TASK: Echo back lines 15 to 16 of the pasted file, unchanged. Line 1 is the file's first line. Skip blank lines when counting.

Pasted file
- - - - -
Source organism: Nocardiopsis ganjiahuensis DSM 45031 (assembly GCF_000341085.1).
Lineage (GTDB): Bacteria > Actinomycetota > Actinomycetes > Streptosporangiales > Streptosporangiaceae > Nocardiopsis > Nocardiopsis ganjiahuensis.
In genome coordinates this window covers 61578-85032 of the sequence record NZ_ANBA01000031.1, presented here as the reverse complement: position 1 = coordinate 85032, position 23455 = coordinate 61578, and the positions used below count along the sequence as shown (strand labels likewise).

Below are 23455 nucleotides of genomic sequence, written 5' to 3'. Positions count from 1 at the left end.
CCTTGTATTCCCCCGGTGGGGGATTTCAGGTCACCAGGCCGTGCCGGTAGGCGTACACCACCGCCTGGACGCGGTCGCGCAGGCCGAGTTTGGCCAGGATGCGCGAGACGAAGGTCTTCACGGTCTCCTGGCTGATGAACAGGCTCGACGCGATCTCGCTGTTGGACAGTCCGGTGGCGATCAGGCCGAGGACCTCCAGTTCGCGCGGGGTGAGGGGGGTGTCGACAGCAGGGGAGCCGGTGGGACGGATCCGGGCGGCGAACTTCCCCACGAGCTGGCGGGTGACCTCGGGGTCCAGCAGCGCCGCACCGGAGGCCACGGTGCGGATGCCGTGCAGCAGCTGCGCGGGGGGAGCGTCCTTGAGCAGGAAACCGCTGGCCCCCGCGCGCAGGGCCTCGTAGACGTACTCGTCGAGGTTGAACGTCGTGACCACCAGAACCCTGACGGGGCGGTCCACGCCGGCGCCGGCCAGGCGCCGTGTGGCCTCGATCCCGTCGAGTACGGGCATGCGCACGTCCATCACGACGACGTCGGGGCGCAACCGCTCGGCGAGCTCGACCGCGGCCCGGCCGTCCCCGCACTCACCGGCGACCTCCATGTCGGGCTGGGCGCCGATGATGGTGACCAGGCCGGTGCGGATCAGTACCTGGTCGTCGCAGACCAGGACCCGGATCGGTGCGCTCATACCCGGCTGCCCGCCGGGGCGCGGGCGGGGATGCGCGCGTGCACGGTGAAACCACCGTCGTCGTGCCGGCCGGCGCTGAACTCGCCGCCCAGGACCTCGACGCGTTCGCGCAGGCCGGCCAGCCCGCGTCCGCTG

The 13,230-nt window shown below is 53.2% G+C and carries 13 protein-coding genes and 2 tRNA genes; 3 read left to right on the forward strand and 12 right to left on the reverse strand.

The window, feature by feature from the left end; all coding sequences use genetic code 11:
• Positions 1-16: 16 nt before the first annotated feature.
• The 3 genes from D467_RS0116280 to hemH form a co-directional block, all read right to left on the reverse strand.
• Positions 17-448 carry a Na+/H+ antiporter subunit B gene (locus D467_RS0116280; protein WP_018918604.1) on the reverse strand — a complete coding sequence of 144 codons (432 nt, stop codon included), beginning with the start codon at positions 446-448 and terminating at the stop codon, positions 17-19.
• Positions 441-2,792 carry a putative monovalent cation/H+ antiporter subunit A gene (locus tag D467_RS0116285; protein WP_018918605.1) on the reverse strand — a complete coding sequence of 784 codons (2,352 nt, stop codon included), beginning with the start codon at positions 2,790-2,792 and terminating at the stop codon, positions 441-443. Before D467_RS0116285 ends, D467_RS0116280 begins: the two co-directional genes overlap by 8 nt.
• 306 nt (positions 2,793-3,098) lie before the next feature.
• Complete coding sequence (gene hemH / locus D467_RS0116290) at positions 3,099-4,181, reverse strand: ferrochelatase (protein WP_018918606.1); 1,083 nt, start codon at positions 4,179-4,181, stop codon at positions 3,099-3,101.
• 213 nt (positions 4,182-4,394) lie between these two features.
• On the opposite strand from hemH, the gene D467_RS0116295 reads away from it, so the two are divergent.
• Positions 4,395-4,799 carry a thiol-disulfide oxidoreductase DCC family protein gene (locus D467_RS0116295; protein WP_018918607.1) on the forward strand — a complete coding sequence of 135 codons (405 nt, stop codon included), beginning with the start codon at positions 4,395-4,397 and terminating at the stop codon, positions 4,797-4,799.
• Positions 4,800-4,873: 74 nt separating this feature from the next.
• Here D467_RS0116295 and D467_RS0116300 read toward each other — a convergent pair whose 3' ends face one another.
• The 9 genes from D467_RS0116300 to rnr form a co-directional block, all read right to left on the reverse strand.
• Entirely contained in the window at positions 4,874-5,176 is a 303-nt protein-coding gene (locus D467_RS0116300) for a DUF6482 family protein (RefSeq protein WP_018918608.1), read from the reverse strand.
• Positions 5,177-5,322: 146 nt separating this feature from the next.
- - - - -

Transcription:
• On the opposite strand from hemH, the gene D467_RS0116295 reads away from it, so the two are divergent.
• Positions 4,395-4,799 carry a thiol-disulfide oxidoreductase DCC family protein gene (locus D467_RS0116295; protein WP_018918607.1) on the forward strand — a complete coding sequence of 135 codons (405 nt, stop codon included), beginning with the start codon at positions 4,395-4,397 and terminating at the stop codon, positions 4,797-4,799.